Bloomberg Law
July 6, 2022, 9:35 PM

3M Knew of Earplugs’ Hearing Loss Risk, Veterans’ Group Argues

Martina Barash
Martina Barash

3M Co. knowingly failed to warn the US military and servicemembers about the risk of hearing loss from use of its combat earplugs, a veterans’ organization told the Eleventh Circuit in a friend of the court brief.

3M knew about a design flaw in its subsidiary Aearo Technologies LLC’s Combat Arms version 2 earplugs that made them ineffective, the Military Order of the Purple Heart Service Foundation said Tuesday. And it didn’t “tell anybody about this defect until it was forced to do so during discovery in an unrelated lawsuit,” the group said.

The company therefore isn’t entitled to immunity from suit as a government contractor, according to the Purple Heart Foundation. “Granting immunity to 3M under these circumstances would create perverse incentives for other defense contractors to conceal defects and expose more servicemembers to the harm the Foundation’s members have suffered,” it said, detailing several veterans’ struggles with hearing loss and tinnitus.

3M is appealing an award of more than $7 million in a three-plaintiff trial and a judgment of more than $1 million for a fourth veteran, in a pair of cases at the US Court of Appeals for the Eleventh Circuit.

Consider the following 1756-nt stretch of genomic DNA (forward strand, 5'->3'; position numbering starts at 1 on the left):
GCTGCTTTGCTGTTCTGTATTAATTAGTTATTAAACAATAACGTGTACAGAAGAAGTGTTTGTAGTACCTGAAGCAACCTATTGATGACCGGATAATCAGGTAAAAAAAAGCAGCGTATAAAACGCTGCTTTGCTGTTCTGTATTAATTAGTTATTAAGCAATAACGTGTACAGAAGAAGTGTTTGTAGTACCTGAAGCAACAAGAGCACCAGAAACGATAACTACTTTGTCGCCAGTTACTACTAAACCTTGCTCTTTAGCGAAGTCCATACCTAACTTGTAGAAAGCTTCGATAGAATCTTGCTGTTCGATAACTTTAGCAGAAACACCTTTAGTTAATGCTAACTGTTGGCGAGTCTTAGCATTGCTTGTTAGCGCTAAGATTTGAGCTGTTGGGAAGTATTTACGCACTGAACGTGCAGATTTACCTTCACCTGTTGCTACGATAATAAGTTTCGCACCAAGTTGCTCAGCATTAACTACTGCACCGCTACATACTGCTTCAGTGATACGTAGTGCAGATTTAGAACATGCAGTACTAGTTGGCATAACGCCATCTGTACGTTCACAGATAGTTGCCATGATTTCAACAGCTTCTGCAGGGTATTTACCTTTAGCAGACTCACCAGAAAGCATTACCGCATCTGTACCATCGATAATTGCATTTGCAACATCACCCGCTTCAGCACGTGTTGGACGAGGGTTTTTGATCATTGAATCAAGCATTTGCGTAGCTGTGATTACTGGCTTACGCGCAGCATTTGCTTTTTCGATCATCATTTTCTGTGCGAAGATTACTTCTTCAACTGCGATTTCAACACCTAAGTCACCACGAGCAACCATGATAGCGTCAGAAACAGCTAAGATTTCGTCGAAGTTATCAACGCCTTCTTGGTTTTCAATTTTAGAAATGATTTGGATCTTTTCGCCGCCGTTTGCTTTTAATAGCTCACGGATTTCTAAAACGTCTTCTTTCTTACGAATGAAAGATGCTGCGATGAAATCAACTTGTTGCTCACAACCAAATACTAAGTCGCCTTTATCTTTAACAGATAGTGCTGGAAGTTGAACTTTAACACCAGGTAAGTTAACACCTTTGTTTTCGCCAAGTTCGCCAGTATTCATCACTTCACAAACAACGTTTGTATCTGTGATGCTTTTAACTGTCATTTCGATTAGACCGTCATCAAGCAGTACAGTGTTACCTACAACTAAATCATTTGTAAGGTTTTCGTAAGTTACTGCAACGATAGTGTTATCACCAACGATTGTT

3M and Aearo’s appeals come in some of the earliest combat earplug cases to go to trial in consolidated litigation the US District Court for the Northern District of Florida. About 290,000 cases were pending as of June 15, according to the panel overseeing federal multidistrict litigation.

3M and Aearo are challenging a summary judgment ruling on the government contractor defense that applies to the litigation as a whole. Aearo fit the definition of a government contractor when co-creating its Combat Arms earplugs with the military and is therefore protected from liability, they said in briefs in February.

3M didn’t inform the Army about a report written around 2000 finding problems with the earplugs, the Purple Heart Foundation said in its brief. “3M’s only argument on this front is that the Army likely had enough information in its possession to figure out the problem on its own,” it said. “That is not the law.”

Consovoy McCarthy PLLC submitted the brief for the Purple Heart Foundation.

Keller Postman LLC; Ciresi Conlin LLP; Aylstock, Witkin, Kreis & Overholtz PLLC; Seeger Weiss LLP; Quinn Emmanuel Urquhart & Sullivan LLP; and O. Carter Snead of Notre Dame, Ind., submitted the appellate briefs for the plaintiffs. Tracey Fox King & Walters also represents the plaintiffs in one case.

Kirkland & Ellis LLP; Moore, Hill & Westmoreland PA; and Dechert LLP represent 3M and Aearo.

The cases are 3M Co. v. Estes, 11th Cir., No. 21-13131, amicus brief 7/5/22 and 3M Co. v. Baker, 11th Cir., No. 21-12517, amicus brief 7/5/22.

To contact the reporter on this story: Martina Barash in Washington at

To contact the editors responsible for this story: Rob Tricchinelli at; Brian Flood at

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